account when they were considering my qualifications to be Indian Commissioner because they told me so in the executive sessions that I had with them. Now, other than that there was no aftermath of the McCarthy attack. He shut up about me. I don't think he was really aware of -- deeply aware of my sister's and my own Wisconsin connections and roots which were considerably deeper than his, and he just plain shut up about it and never said anymore. I, of course, went back intending to settle the score and got into politics in Wisconsin primarily with the object of defeating him for re-election in 1958.
I would have liked to have had the opportunity to have run against him myself but it was more important to defeat him than it was to elect a particular person and I rather quickly came to the conclusion that the person who had the best chance to beat him was the present United States Senator, the Senior Senator, William Proxmire, in spite of the fact that Bill and I didn't get along very well personally. So, I didn't let that stand in the way and previous interviews, I'm sure, have told how I worked for him and was pretty effective. In the
1958 campaign for Lieutenant Governor, an executive of the Allen-Bradley Corporation in Milwaukee who has supported many rightwing causes, took out a full-page ad to advertise a right-to-work pamphlet issued by the well-known rightwing pamphleteer and ex-Nazi, Joseph Kant.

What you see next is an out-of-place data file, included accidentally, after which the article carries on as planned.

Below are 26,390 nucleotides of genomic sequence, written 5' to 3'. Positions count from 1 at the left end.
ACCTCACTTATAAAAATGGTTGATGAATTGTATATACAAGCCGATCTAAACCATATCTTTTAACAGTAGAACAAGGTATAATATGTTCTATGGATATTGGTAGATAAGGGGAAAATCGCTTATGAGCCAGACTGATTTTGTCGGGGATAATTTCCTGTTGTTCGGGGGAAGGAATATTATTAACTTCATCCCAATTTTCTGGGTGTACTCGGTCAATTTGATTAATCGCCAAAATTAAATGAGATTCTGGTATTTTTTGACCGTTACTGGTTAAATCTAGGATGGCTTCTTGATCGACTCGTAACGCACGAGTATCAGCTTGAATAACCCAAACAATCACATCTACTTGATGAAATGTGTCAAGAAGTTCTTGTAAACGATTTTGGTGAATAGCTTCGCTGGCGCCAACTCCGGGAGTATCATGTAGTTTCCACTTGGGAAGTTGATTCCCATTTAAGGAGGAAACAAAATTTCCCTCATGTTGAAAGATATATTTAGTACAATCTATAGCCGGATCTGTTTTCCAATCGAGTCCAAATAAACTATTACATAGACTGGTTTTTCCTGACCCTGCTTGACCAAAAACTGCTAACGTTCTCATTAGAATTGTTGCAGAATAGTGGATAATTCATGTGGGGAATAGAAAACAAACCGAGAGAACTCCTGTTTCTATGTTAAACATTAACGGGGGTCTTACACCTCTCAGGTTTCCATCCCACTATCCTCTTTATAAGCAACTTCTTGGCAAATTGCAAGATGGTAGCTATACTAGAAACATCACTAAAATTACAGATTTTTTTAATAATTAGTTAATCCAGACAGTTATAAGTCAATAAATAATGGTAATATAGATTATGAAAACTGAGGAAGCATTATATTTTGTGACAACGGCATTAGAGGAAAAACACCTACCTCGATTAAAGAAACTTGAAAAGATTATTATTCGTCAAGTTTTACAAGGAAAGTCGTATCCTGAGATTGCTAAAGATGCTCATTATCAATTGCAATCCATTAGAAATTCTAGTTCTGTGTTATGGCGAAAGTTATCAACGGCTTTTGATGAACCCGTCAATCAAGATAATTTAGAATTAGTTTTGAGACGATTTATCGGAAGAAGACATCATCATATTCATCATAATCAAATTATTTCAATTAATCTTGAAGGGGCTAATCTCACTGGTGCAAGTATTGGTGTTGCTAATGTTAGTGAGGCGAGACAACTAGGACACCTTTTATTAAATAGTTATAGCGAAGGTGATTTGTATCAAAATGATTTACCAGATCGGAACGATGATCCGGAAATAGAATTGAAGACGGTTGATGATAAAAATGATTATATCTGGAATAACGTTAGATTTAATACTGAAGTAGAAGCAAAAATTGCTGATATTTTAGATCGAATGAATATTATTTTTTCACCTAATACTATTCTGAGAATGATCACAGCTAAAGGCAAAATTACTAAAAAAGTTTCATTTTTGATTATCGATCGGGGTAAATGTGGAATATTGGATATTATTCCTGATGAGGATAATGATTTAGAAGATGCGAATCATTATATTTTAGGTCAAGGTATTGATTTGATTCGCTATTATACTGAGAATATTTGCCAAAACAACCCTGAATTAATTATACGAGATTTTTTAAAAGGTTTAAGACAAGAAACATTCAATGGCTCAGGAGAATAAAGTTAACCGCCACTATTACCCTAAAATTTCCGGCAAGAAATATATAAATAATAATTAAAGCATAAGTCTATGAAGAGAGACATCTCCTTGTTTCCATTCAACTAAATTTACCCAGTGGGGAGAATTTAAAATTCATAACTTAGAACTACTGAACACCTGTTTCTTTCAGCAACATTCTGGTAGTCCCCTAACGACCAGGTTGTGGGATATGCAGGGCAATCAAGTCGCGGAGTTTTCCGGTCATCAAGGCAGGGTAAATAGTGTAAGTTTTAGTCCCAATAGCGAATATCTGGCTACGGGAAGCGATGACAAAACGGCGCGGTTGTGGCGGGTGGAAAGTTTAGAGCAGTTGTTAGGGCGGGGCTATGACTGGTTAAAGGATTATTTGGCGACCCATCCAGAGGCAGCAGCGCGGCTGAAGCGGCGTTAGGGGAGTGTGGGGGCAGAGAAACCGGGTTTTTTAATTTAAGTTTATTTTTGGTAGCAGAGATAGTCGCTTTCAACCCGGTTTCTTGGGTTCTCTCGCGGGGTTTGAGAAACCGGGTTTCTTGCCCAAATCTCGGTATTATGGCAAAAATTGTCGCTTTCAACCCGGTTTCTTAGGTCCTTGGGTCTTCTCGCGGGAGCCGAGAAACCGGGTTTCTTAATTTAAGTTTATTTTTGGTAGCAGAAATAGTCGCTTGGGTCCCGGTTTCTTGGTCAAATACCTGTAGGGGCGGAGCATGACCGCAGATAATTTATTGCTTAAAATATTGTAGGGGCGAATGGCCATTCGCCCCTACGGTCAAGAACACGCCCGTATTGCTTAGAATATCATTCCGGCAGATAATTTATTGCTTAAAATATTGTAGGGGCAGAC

Now Joe Kant, among other things, had attacked my old boss at the White House, Dave Niles, in an anti-Semitic pamphlet that I was very familiar with. And in that campaign for '58 I called upon my opposite number in the Republican Party, all Republican candidates, to disavow the pamphlet, any support from Joseph Kant and, of course, met with a good deal of abuse from the ultra-right in Wisconsin. They did not expect me to win and I am sure I would have been attacked more vigorously except that I was slated to lose.
There hadn't been a Democratic Governor, let alone a Lieutenant Governor, in Wisconsin for a long time. Much to everyone's surprise I slipped through. A narrow margin, six thousand votes out of, I've forgotten the exact number but I think it was around a million and a half. And served my term as Lieutenant Governor.
They figured I was then getting ready to run for Governor, knowing that Gaylord Nelson wanted to run for the Senate and would do so at the first opportunity. And it was about that time that the rightwing attack in earnest began on me. And it started with two Young Democrats from the south side. I underline the Young Democrats. They were members of the Young Democratic organization of the . . .